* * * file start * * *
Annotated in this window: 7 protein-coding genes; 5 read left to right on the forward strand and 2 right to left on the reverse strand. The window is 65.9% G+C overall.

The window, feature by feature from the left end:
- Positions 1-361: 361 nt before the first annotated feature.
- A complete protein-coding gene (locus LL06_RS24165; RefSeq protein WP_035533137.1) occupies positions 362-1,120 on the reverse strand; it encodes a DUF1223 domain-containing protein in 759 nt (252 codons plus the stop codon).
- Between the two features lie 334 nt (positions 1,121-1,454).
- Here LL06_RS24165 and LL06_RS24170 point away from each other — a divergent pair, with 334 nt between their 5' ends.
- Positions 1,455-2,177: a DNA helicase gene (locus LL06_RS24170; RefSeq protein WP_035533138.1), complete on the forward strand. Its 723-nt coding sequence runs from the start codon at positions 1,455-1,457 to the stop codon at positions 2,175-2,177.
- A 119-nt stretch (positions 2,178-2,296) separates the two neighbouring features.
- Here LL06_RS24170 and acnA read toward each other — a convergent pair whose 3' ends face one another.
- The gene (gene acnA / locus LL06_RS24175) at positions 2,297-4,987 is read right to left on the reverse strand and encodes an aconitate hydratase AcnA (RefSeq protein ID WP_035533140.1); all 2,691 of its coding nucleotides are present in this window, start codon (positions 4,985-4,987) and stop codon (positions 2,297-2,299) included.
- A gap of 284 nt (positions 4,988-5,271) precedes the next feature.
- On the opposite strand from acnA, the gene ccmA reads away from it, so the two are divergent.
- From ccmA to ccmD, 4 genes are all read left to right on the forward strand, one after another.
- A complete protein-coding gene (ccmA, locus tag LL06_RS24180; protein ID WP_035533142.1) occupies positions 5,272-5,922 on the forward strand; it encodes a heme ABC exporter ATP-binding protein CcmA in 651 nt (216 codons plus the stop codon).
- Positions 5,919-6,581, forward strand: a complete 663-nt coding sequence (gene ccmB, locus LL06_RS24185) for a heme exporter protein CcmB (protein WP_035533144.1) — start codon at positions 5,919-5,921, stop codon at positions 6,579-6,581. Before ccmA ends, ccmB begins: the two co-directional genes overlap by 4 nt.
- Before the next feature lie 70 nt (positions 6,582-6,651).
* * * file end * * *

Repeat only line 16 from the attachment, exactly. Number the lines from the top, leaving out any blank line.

- Before the next feature lie 70 nt (positions 6,582-6,651).